A Brother’s Price by Wen Spencer
In a frontier land on some other world, a close-knit family of outlaws lives in the same sort of manner that you’d expect such a family to live in the American Wild West. They’re tough, they wear cowboy hats and ride horses, they speak coarsely, they curse and brawl, they shoot and hunt, they drink whiskey and smoke cigars, they protect their spouses… Oh, and I’m talking about how the women behave.
In A Brother’s Price (2005), Wen Spencer twists this classic Wild West tale by switching the genders. Because, in this world, male babies are rarely born alive, there is a gender role reversal. Women have the power, they rule, they do the dangerous jobs, and they compete for men (a limited resource). They choose, own, shelter and protect their men. Men are kept in the house where they do the cleaning, cooking, and caring for children. They must dress modestly so they won’t be molested by horny women, and sometimes they wear veils and bonnets. They collect lace and china for their wedding chests.
We follow one such man, a pretty teenager named Jerin who is about to be married off to a neighbor who he despises. His life is changed one day when he helps to rescue a princess from drowning. (Don’t forget: the princess is not the kind of princess you’re thinking of. She was hunting bandits when she was injured and dumped in a river.) Jerin takes her home and begins caring for her. When her sisters find out where she’s been taken, they descend on Jerin’s home. With all those horny princesses around, Jerin’s sisters are worried about protecting his virtue and his reputation.
A Brother’s Price would be a sweet and fun (but vapid) romantic story without the gender reversal, but Spencer gives it an amusing speculative twist. As a feminist, I was surprised at how many times I had to reorient myself in the story as I continued to falsely make assumptions about the characters based on their sex. (For example, in one scene there are stevedores unloading a ship and I was momentarily jolted when I realized they were women.) Shame on me! I am frequently reminding my family members not to do this, and yet I couldn’t stop myself.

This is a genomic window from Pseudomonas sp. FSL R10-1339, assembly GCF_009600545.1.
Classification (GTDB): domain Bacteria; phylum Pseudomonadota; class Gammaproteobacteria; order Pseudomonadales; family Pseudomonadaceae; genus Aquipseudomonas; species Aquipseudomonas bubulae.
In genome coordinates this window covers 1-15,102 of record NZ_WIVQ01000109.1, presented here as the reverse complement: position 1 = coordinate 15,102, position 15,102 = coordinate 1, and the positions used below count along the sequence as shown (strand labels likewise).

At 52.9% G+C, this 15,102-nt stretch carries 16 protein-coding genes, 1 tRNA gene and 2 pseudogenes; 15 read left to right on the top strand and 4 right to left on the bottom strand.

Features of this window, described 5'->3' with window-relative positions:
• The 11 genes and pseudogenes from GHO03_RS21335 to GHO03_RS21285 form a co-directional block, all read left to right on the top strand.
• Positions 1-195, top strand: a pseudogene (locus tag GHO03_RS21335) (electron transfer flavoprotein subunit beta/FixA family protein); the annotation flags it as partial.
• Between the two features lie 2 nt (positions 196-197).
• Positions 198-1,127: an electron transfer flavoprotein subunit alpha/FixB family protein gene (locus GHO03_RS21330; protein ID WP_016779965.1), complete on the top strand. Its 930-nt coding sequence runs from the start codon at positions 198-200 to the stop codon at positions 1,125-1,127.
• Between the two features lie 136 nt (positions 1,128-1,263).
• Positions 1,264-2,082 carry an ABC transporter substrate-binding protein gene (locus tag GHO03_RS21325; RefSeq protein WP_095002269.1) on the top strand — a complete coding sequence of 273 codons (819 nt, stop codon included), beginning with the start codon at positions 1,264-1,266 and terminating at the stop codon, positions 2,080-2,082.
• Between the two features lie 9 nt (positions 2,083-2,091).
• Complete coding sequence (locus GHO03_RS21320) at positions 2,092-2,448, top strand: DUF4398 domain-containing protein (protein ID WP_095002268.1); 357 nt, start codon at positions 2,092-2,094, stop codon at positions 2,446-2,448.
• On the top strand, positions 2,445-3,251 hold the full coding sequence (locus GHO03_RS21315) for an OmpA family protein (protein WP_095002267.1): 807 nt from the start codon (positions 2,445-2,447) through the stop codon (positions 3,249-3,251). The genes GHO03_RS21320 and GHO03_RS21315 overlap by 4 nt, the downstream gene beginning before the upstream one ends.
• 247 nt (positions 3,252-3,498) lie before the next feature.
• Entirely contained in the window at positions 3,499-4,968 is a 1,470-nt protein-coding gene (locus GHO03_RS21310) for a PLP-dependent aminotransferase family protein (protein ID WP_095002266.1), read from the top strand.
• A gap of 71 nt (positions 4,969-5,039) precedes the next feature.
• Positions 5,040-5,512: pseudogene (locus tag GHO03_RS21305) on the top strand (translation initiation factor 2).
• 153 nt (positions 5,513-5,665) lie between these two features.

I suspect that many readers (especially men) will find Spencer’s premise hard to credit and her execution heavy-handed. There is no doubt that many sex differences are biological (e.g., aggression, libido) so it’s extremely unlikely that a world where women ruled would be like the Wild West with cowgirls instead of cowboys. Women would run things differently. But still, it’s fun to imagine, and Spencer’s point is really to examine and poke fun at our own society’s assumptions and practices regarding gender roles. I enjoyed thinking about this. It seems ridiculous for men to dress themselves up in frilly clothes and veils to appear attractive, modest, and biddable, yet isn’t this what women have been doing throughout all of human history? Why is that not ridiculous?
My favorite line: “Noone is going to marry you for your dic-tion. They’re going to marry you for your dic-.” (She gets cut off by her sister.)
Tantor Audio’s new audiobook edition of A Brother’s Price (January 2019, 9 hours long) is narrated by Travis Baldree who gives a nice and convincing performance.
This sounds fun! I’ve enjoyed other Spencer books. She was at the HawaiiCon I attended; what a neat person!
This does sound like a fun thought experiment!